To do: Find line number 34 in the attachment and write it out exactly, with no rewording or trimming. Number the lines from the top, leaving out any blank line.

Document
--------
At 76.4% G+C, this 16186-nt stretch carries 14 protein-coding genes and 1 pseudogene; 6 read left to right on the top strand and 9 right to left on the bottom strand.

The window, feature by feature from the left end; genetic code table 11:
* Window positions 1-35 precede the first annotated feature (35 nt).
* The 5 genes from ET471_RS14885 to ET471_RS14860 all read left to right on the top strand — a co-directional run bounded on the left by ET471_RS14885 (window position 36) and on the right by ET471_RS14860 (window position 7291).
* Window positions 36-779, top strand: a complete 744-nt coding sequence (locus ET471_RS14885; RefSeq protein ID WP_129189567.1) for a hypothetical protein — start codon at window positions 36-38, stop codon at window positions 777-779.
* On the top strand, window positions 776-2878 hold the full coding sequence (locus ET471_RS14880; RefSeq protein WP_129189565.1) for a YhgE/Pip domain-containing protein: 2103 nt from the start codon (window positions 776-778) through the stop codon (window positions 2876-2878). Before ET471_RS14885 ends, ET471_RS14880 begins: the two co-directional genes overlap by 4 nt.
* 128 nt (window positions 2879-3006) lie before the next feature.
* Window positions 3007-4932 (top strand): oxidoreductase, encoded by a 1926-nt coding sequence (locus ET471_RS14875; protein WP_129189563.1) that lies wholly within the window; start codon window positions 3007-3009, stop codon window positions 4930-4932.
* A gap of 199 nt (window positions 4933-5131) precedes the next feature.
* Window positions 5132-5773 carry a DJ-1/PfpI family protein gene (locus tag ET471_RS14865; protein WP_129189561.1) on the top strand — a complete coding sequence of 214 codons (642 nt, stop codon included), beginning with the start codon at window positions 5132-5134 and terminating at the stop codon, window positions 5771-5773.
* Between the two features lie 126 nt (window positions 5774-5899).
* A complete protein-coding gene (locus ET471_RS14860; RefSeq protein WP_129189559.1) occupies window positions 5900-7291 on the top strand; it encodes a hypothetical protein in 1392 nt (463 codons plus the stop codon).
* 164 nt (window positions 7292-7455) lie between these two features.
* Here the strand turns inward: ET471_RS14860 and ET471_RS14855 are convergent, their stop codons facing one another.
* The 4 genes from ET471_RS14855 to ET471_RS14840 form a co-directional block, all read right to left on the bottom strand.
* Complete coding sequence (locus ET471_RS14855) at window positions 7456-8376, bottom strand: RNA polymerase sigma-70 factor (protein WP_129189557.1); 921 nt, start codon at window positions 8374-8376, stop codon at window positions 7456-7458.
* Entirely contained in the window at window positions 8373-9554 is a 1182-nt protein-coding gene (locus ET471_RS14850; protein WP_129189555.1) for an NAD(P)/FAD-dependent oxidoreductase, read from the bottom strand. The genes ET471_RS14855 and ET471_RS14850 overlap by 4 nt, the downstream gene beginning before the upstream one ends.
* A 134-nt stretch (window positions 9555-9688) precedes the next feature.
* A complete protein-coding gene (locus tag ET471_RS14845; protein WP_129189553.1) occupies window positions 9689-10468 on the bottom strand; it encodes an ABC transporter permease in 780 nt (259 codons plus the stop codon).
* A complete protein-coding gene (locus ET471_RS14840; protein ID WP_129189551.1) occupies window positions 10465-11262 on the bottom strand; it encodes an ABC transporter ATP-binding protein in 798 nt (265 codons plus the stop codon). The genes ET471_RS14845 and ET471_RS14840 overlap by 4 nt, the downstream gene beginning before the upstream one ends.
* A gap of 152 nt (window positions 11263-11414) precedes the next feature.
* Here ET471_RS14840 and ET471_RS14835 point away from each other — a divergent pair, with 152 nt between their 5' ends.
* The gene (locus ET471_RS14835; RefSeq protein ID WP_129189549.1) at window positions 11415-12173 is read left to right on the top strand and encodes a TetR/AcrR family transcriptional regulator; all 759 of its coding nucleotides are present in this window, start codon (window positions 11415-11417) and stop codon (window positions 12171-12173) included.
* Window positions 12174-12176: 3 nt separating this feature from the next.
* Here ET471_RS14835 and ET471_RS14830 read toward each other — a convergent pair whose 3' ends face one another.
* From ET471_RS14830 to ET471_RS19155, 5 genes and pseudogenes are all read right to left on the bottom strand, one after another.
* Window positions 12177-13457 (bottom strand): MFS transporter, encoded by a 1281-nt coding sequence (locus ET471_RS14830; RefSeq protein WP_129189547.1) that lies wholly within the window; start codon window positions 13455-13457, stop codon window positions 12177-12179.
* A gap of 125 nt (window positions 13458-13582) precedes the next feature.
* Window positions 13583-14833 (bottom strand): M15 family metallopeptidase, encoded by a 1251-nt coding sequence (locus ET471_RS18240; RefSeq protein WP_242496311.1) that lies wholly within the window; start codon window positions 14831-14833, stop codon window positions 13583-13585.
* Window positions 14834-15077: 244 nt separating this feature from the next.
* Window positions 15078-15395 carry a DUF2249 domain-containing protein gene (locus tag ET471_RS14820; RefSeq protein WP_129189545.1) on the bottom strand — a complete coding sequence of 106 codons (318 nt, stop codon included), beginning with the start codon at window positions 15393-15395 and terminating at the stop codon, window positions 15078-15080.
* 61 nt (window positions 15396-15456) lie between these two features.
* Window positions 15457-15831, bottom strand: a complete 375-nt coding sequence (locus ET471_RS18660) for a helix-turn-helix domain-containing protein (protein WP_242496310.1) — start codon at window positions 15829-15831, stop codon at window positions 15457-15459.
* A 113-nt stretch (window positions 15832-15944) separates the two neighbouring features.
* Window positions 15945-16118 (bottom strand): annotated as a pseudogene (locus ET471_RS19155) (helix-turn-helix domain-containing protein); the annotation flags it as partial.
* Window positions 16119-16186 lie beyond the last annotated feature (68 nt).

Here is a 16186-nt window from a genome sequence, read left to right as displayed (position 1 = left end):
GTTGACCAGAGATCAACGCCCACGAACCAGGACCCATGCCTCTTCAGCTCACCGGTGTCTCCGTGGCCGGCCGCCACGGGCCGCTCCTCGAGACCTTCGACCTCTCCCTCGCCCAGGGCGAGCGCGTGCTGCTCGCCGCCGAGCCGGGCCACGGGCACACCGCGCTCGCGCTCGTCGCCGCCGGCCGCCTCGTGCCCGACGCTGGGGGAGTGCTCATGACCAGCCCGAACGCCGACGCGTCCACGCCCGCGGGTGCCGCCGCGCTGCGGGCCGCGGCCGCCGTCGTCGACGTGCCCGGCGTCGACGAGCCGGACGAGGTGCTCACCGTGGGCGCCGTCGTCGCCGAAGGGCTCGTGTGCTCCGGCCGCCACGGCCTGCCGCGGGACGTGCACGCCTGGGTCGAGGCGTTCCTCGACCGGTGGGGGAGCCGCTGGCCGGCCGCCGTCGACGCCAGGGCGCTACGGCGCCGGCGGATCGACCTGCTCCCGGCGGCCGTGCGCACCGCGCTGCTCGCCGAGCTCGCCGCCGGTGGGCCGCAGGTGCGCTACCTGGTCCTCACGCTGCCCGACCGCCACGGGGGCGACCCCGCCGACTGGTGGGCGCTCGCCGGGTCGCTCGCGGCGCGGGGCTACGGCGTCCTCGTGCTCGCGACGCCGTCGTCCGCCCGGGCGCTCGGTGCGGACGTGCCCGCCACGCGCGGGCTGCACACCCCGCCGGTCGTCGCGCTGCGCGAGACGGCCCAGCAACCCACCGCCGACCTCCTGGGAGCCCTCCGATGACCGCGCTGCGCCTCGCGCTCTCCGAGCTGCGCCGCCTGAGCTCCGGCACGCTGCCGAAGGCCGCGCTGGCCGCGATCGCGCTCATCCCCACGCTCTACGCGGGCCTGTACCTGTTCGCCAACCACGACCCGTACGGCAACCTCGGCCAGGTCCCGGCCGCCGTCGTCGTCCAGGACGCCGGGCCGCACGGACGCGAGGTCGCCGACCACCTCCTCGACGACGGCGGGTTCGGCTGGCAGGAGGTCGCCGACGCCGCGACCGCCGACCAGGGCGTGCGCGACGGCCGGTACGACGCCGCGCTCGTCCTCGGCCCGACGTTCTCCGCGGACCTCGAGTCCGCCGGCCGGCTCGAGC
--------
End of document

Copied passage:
* A 113-nt stretch (window positions 15832-15944) separates the two neighbouring features.